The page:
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Author Topic: Financial fair play  (Read 40250 times)

Offline aj2k77

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Re: Financial fair play
« Reply #600 on: September 25, 2018, 09:16:26 AM »
Is it legally enforceable for them to set the punishments for breaking the rules after the rules have been broken. As far as I'm aware the actual punishments are pretty hazy and more of a general threat but no specifics. A sliding scale of punishment for losses which may be 2/3years old which were accrued before the actual punishments were known... it sounds like a legal minefield to me. As much as I'd find it hilarious to see the Rags get a points deduction, the league couldn't even enforce their own transfer embargo.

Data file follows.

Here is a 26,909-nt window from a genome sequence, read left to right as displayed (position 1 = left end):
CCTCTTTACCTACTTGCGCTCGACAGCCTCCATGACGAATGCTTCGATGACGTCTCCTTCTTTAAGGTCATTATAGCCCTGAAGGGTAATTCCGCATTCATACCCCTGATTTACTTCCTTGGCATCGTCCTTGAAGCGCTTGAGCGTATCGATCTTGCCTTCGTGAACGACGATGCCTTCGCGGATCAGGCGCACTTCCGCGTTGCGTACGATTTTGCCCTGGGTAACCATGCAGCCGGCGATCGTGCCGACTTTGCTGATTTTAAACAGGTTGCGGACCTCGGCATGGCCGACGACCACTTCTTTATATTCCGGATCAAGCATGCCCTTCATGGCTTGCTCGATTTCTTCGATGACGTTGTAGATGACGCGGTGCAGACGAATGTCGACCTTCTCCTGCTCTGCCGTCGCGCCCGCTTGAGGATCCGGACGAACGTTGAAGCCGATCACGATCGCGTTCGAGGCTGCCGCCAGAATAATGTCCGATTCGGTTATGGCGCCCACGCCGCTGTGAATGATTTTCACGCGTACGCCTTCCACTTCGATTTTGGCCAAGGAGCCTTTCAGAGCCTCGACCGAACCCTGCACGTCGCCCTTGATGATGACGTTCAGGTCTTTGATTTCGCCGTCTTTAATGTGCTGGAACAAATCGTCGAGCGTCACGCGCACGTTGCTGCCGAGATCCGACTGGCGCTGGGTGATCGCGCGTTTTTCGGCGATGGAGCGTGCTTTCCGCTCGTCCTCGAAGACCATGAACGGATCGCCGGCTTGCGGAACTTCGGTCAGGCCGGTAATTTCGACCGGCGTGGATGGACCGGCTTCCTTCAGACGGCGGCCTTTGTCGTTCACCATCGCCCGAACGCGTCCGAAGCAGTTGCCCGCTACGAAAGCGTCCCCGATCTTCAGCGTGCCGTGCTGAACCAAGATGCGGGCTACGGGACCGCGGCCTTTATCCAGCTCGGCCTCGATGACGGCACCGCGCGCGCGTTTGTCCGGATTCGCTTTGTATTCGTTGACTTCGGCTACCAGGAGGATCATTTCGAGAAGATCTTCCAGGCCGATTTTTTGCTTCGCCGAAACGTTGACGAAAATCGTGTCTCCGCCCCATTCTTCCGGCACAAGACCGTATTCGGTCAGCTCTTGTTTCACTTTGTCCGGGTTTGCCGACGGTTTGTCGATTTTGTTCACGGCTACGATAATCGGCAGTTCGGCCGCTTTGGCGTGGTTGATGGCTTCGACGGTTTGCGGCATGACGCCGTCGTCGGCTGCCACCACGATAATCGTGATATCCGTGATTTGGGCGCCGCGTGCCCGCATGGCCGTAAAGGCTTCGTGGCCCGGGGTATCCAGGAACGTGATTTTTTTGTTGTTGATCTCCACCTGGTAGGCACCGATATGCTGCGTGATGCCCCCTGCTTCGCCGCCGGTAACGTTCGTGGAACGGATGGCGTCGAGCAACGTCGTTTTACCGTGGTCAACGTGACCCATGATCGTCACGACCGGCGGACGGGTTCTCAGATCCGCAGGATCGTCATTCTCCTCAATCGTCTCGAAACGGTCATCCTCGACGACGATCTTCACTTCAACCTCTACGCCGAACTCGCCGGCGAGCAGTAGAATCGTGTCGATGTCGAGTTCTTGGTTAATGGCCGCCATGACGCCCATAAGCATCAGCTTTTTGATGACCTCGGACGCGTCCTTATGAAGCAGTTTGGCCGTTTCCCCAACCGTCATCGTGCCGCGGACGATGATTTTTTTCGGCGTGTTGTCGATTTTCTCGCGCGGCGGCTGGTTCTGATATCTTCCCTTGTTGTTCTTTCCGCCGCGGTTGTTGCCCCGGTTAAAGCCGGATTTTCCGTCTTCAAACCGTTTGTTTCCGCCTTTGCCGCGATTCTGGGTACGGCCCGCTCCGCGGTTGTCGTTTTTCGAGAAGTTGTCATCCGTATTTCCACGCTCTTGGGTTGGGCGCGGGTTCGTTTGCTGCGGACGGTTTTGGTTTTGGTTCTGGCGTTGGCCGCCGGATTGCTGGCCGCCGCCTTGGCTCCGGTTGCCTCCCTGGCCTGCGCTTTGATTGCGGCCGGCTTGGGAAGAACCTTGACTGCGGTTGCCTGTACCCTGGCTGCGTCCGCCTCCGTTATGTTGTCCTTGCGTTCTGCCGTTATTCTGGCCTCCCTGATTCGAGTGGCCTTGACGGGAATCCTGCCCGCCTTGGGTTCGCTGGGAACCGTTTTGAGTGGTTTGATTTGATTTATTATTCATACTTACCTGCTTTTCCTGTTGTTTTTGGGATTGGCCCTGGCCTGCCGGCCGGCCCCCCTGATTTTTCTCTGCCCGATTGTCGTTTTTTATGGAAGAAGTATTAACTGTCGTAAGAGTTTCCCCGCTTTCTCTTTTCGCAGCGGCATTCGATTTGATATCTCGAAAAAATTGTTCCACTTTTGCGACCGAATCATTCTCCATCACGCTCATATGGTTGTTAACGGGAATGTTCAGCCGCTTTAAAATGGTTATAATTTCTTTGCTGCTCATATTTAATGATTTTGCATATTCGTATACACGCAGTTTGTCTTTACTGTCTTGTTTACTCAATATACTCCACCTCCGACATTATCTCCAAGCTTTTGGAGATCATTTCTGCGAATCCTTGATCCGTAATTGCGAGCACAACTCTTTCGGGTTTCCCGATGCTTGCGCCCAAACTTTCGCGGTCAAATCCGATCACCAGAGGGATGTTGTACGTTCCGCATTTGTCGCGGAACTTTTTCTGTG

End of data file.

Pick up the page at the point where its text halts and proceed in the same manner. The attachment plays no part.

Offline Mister E

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Re: Financial fair play
« Reply #601 on: September 25, 2018, 09:56:45 AM »
The FFP rules are an absolute joke. The very clubs who created this like Man City and Chelsea have flouted the rules for years and haven't received a single point deduction.  Even Bournemouth have broke the rules twice and just received fines only. The hounding of Championship clubs is totally unfair. FFP actually protects the top sides, ridiculous!

FFP has worked in the Championship as it was introduced to prevent the amount of clubs going into administration due to spending way more than their income. The problem was to apply the same regulations to the Premier League, where a different problem occurs.
Platini was keen to get FFP off the ground in order to prevent more Chelseas and Citehs - other European clubs do not want the sudden emergence of English teams via a massive injection of money way beyond their ‘normal’ revenue norms.
The problem for teams below the Prem is that FFP reduces the likelihood of the ‘white knight’ investor for clubs in financial dire straits. And, the Championship is a far easier place politically to impose strict rules than the Prem.

Offline Stan Drew 01

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Re: Financial fair play
« Reply #602 on: September 25, 2018, 10:07:33 AM »